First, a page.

Compare that to a show like Mickey Mouse Clubhouse. Sure, it teaches some basic problem solving skills, but it’s not nearly as grounded as Bluey in reality. Which, now that I write it, really makes no sense because it is a show about anthropomorphic Blue Heelers. Bluey is wholesome without being saccharine. And your kid won’t shout at the damn screen saying “No Mickey, (you fucking douche, I say in parenthesis) it’s the yellow one.”
Is Bluey a boy or girl?
Glad you asked. Well, truthfully, I don’t really care one way or another.
In any case, Bluey and her sister, Bingo, are girls. It is hard to tell sometimes because:
- They don’t dwell on gender.
- The girls are interested in a variety of neutral and stereotypically boy/girl activities in roughly equal amounts, which is a far cry from the Happy Helpers that embody fashion and gender stereotyped odd jobs to promote “girl” power. I’m not sure how exactly they believe they are doing that, but you keep on doing you, Daisy and Minnie.
Is Bluey in America?
Well, technically Bluey lives with her family in Australia. That, or their accents are way off.
But yes, Disney bought the rights or license from the BBC to show Bluey on the Disney Channel, Disney Junior, and Disney+ so fed up parents could watch a show that didn’t make them seethe with rage and self-worth issues every time they had to watch it. So yeah, for a welcome break from T.O.T.S. or other Disney Junior shows that just grate on your last nerve, check out Bluey.
Can you watch Bluey in the UK or Canada?
Thanks to the global domination of Disney’s massive family friendly media conglomerate, you can watch Bluey in both the UK and Canada. So yeah, if you are feeding the Mouse with a monthly subscription to Disney+, you can stream Bluey legally. Of course, if you want to pirate it, that’s your business.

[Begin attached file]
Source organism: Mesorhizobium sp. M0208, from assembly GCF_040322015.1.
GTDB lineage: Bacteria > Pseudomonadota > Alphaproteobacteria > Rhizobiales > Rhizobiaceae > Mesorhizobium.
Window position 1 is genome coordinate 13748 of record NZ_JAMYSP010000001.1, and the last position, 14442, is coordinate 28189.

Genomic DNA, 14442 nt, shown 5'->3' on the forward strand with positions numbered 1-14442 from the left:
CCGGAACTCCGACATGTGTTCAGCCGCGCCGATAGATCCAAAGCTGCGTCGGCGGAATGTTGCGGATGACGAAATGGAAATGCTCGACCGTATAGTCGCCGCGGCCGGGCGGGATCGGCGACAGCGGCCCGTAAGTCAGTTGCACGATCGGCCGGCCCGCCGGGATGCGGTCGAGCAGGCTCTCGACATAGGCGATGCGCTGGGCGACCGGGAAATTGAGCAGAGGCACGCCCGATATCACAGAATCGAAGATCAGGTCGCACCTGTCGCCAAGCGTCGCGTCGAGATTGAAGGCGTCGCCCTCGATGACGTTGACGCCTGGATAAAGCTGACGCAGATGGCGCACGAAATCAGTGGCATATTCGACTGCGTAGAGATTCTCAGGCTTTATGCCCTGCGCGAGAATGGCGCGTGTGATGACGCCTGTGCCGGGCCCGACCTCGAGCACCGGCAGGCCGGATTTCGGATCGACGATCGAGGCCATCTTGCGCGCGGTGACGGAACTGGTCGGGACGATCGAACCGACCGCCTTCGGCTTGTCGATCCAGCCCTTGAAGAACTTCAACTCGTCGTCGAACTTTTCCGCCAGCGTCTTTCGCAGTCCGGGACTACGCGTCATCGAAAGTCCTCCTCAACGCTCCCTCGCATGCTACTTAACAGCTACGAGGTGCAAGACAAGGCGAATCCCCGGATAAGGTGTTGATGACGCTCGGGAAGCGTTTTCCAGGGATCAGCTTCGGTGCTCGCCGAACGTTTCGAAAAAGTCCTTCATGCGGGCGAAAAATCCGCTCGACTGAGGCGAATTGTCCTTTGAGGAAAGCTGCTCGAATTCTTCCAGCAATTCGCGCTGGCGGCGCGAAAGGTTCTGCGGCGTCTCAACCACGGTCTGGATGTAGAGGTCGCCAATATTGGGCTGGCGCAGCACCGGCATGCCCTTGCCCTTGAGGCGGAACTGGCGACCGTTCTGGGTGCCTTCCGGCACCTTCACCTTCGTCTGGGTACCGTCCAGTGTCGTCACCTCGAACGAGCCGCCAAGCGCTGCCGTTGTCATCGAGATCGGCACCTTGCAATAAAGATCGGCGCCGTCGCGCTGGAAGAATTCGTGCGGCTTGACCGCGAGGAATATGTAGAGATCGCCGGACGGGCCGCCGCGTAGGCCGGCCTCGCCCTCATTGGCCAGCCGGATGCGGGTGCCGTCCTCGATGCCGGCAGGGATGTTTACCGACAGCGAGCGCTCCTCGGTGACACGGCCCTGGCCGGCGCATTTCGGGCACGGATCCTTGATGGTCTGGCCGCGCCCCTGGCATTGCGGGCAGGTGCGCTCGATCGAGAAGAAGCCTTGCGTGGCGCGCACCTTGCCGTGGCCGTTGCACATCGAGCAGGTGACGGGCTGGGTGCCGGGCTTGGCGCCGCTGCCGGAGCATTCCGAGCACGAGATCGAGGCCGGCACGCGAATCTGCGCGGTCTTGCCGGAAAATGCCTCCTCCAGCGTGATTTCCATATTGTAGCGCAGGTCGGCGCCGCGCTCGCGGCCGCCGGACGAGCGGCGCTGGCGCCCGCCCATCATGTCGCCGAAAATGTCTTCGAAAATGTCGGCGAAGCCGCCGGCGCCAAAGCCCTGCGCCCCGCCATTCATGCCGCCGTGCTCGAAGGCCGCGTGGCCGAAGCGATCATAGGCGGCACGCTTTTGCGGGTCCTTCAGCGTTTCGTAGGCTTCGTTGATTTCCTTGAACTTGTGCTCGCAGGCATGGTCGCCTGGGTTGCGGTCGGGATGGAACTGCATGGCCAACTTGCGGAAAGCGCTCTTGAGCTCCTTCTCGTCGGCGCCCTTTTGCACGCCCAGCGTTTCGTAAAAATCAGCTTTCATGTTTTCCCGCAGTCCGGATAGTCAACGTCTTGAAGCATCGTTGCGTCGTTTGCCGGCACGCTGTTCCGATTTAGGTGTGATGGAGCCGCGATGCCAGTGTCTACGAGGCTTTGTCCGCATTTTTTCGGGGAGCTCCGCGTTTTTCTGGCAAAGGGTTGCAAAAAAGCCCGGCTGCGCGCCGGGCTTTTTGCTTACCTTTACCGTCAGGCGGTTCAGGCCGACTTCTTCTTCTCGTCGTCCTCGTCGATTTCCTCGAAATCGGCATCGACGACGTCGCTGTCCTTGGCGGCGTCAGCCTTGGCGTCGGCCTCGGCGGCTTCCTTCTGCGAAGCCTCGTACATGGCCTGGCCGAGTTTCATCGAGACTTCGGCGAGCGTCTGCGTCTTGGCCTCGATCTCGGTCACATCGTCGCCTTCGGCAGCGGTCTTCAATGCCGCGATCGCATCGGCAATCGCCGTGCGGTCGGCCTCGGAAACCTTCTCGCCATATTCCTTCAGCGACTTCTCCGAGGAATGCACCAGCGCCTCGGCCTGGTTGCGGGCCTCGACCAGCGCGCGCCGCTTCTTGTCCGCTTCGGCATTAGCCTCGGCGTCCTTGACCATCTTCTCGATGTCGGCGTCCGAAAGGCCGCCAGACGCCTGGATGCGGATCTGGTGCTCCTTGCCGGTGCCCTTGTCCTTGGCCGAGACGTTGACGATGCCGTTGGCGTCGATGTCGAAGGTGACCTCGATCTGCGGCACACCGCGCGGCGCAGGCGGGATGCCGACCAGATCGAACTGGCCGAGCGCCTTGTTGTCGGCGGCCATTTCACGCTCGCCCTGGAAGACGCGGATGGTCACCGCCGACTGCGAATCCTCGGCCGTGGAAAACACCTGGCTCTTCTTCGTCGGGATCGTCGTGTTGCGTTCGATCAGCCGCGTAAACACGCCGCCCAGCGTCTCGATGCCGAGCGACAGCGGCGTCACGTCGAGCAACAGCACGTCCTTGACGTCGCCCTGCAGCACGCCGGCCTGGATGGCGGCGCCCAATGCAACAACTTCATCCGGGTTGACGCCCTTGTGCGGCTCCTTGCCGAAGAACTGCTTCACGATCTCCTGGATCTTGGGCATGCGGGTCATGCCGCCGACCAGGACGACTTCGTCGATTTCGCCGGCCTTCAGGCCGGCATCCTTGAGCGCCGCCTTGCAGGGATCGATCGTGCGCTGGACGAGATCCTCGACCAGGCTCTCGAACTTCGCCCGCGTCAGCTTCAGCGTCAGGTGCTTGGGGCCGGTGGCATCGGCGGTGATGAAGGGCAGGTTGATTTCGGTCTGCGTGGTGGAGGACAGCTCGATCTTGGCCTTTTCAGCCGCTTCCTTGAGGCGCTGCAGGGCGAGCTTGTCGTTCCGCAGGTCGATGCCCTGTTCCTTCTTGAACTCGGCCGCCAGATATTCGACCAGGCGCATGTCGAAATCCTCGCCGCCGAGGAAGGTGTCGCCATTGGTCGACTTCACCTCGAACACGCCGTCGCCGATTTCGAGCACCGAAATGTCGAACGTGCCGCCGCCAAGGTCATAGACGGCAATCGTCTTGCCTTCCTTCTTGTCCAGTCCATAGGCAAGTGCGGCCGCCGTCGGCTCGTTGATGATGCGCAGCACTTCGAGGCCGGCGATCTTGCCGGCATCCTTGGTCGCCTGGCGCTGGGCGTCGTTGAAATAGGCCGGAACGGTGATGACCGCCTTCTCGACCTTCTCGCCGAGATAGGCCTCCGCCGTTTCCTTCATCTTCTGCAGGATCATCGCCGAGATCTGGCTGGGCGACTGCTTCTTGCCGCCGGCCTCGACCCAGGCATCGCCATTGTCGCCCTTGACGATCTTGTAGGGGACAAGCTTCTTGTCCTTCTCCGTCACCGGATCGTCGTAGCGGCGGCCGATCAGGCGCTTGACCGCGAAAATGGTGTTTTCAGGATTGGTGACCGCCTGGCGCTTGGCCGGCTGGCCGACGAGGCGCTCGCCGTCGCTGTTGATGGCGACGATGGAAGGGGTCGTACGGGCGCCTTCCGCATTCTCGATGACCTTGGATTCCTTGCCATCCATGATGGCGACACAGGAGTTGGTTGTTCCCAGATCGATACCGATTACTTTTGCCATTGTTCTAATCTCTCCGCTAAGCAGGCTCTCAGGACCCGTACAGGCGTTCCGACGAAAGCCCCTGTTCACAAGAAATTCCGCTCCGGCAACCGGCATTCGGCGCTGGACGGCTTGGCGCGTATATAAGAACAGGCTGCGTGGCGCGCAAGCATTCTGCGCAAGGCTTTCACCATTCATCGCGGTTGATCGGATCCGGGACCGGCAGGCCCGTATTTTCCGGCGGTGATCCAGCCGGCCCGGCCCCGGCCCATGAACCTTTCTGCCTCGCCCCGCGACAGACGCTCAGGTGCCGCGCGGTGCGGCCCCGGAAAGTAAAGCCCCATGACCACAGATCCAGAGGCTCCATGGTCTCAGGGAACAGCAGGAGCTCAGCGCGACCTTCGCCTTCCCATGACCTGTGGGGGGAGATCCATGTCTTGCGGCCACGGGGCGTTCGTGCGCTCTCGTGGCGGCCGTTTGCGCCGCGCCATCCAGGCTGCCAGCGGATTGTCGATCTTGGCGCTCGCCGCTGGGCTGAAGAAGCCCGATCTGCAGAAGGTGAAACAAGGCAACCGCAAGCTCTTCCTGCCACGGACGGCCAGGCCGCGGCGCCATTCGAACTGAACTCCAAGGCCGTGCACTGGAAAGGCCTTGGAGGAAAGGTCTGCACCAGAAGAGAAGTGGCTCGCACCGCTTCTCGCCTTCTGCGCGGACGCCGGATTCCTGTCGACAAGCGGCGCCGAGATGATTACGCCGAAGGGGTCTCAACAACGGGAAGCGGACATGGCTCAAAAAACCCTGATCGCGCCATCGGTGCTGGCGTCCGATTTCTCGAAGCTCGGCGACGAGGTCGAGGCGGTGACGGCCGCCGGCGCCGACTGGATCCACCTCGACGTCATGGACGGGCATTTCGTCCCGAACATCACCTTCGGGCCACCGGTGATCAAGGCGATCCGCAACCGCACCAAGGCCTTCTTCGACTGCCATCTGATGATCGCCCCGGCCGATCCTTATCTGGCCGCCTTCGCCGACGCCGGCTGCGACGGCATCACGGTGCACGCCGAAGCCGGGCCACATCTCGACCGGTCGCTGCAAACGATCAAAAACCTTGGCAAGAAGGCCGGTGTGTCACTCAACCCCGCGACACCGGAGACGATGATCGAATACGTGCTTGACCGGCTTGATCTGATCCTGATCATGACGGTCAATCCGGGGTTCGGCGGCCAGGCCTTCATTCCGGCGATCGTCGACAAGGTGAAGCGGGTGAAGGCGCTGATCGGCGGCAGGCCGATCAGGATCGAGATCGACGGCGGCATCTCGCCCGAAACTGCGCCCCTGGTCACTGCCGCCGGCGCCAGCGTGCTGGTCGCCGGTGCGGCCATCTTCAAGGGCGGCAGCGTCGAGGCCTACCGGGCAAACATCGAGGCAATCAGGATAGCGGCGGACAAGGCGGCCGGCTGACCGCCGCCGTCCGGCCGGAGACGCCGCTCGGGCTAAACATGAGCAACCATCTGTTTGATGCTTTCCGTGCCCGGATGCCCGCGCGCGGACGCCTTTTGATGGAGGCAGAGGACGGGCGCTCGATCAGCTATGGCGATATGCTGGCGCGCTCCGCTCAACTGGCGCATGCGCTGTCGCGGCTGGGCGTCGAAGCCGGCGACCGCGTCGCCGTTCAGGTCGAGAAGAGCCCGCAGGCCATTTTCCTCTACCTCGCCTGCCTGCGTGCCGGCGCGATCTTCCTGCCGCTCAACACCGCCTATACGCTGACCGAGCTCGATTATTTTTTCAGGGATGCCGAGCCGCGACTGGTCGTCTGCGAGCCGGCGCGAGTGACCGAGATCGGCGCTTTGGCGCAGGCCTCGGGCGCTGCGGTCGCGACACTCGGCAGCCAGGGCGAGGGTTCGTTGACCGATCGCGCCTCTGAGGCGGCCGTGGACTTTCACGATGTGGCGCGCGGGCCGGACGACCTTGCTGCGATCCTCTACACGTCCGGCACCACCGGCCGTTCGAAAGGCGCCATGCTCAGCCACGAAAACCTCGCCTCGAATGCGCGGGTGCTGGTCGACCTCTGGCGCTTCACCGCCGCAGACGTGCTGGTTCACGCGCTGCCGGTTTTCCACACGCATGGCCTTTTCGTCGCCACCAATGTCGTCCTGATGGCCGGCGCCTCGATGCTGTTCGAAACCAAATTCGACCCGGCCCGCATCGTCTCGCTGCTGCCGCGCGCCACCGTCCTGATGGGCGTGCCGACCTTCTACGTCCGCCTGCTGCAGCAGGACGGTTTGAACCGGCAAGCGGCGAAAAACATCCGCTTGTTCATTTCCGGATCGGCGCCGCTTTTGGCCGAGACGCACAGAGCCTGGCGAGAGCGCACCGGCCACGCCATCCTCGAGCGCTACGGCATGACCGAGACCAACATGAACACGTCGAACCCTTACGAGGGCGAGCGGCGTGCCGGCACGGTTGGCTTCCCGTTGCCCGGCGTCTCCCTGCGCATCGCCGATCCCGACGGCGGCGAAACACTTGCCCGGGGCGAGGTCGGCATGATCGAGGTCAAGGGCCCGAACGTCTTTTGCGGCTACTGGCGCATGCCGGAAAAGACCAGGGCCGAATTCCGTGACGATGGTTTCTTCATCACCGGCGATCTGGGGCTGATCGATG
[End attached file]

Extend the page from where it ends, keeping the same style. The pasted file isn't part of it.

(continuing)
What Common Sense Media has to say
Common Sense Media and I don’t often agree. Bluey marks one of the few times I mostly agree with their assessment. Mostly.
Like me, they give it a pretty good rating of about 4 stars. They also state similar good things about the show, like teaching character development. In fact, they rate them on positive messages and positive role models both at 4 stars.
But they didn’t give them any rating for educational value, which seems wrong. Sure, they aren’t turning to the screen and saying every five seconds “can you count the floating clouds with me?” But they are teaching how kids can get along with others and the value of using their imagination. So many Common Sense Media should use some common sense when rating educational value.
Honest Parent Review
Disney Junior's Bluey: Parent Review
Bluey: Dad's Take
Bluey is (shockingly) a good youth TV series. If you have read or will read any of my other reviews, I often mercilessly pick on Disney Junior offerings. I mean, I can’t help that they all suck so hard.
But Bluey is different. The stories are actually relatable, unlike the many stupid adventures of T.O.T.S. or Mickey and the Roadster Racers, Bluey offers somewhat real world based imaginative play and storylines.
And both the kids and the parents are relatable. Hell, I often am the dad in mannerisms and how he interacts with the kids. The only real negative is that sometimes the dad is a bit too good. He’s hard to keep up with in terms of patience and his willingness to come up with fun games and such.
But really, if you are tired as hell of most of Disney Junior’s offerings, Bluey will be a welcome relief for you.
Both kids and parents are generally relatable.
Teaches good, real world lessons to kids.
Stresses importance of imaginative play.
Does not grate on the nerves nearly as much as pretty much any Disney Junior show.
Parents can almost be too good, which can make you feel pretty inadequate if you can’t keep up with an animated dog parent at times.